Baker will try to ease his draft day anxiety by taking his senior class trip to Six Flags America amusement park in Maryland, with a cellular phone along for the ride, of course.

When an organization decides to draft a particular player, the team contacts its scout in that particular area. It is the scout who calls to inform the player of the selection. Within 15 days, the team will submit a minor league contract to the player. The scout will visit the player to negotiate a contract with a signing figure supplied by his team.

"I could be going north, south, east or west because the college players come from all over the place," Buck said of what could be a harried two weeks after the draft, depending on how many of his players the Tigers choose. "But you want to get it done as quickly as possible because we have minicamp coming up."

After that, most players report to rookie league teams or to short-season Class A teams for their first games as professionals.

"I want my guys to be in that Opening Day lineup," said Buck, who recently spent three days in Detroit detailing for the Tigers' scouting brass the talent in his mid-Atlantic region as part of the team's 450-player nationwide pool. "If they sign late, they can become Wally Pipp maybe," he added, referring to the former Yankees first baseman who lost his job to Lou Gehrig.

Pabon's pro potential is well-documented. But a major league team certifying his talent by drafting him will give the Potomac senior a twinge of vindication. "I've been looking forward to this day since second grade," Pabon said. "The teacher asked us what we wanted to be, and I wrote down [pro ballplayer]. The teacher told me to be something else because the chances of this happening were slim to none."

Now one of the biggest dreams ever could come true.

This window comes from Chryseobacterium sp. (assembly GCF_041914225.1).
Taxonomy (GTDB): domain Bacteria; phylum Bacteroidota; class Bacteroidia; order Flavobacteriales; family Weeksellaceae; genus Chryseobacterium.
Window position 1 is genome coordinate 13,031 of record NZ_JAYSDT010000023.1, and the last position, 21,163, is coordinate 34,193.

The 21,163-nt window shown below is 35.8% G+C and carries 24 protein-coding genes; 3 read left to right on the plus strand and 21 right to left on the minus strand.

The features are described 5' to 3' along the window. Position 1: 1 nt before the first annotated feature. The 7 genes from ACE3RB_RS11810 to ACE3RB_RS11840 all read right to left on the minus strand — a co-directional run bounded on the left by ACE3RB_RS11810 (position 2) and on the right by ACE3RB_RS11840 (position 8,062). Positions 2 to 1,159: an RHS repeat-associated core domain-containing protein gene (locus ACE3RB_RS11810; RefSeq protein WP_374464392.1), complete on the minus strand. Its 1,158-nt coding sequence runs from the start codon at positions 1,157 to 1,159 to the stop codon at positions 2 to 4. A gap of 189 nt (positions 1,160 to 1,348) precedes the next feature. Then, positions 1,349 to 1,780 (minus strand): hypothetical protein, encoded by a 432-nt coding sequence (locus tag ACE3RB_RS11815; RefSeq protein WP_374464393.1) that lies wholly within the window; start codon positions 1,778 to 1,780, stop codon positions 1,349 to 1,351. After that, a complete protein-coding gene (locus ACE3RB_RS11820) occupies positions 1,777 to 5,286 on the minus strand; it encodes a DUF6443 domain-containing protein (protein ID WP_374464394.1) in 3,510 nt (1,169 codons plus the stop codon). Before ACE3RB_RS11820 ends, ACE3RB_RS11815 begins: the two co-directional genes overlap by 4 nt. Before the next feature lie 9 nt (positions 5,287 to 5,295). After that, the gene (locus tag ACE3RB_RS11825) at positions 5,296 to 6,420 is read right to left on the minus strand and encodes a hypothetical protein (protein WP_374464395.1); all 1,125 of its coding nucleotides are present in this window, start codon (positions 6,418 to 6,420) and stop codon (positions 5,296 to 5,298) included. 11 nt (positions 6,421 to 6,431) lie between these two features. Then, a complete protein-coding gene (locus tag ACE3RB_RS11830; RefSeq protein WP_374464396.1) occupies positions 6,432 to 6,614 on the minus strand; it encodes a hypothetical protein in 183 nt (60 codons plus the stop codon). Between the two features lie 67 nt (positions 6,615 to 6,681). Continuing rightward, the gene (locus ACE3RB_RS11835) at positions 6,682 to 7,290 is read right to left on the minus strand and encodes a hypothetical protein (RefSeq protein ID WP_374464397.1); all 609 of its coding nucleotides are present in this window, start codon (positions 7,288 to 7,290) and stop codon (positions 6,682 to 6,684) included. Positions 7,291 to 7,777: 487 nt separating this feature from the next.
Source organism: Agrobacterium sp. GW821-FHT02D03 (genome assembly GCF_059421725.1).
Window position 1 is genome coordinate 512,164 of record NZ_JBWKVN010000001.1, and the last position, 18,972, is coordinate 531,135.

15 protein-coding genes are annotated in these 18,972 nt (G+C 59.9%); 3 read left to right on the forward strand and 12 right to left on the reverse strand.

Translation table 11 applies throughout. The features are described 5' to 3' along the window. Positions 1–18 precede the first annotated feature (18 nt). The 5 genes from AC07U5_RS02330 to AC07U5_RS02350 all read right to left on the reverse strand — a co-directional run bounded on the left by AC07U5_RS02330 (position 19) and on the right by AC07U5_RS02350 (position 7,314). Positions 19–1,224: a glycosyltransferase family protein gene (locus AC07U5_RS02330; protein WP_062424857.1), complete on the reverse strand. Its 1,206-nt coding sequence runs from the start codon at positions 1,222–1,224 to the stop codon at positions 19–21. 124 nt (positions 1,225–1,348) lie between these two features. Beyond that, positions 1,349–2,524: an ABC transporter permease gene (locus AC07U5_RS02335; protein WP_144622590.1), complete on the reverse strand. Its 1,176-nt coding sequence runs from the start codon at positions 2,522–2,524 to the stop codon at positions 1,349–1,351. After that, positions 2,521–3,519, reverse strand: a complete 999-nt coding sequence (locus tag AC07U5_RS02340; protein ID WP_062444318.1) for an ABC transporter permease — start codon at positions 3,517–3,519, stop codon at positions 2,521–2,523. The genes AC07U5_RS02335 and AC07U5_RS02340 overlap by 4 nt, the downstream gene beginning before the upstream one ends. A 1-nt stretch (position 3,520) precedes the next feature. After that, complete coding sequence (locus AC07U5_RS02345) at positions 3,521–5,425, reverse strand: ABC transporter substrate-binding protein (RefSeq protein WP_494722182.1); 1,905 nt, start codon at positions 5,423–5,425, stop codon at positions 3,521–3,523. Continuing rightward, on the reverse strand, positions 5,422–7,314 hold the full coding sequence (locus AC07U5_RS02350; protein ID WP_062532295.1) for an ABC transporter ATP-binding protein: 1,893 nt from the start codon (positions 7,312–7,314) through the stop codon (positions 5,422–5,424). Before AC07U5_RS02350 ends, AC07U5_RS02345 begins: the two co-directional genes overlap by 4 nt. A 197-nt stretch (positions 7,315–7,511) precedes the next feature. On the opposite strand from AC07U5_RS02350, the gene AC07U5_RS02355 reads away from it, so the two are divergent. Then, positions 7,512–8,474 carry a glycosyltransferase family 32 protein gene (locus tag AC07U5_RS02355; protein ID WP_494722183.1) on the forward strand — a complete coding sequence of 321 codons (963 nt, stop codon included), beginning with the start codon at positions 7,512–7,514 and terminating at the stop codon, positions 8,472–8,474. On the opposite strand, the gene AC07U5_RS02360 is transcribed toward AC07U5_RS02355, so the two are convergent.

Major League Baseball Draft

* When: Today, 1-6 p.m.; Thursday, 12-6 p.m.

* Format: Draft is 50 rounds, held via conference call from the commissioner's office in New York. The clubs take turns selecting players in reverse order of their win-loss records at the close of the previous season. About 20 rounds will be completed today.

* Top Prince William area prospects (1999 statistics): SS/P Jeff Baker, Gar-Field (9-0, 0.40 ERA, .537, 12 HRs); C/P Danny Lopaze, Potomac (.421, 8 HRs, 36 RBI, 6-0); SS/C Jose Pabon, Potomac (.500, 8 HRs, 37 RBI, 34 SBs); C Barry Gauch, Woodbridge/Virginia Tech (.377, 10 HRs, 61 RBI).

CAPTION: Gar-Field shortstop/pitcher Jeff Baker, the All-Met Player of the Year, is the rated the country's 84th-brightest prospect, according to Baseball America.

CAPTION: If he does not sign with a major league club, Potomac's Danny Lopaze has scholarship to VCU on which to fall back.


. . . is No. 1 local prospect


. . . "money has to be there"


. . . could be moved from shortstop

CAPTION: "I've been looking forward to this day since second grade," Potomac's Jose Pabon says of possibly being selected in major league draft, which begins today.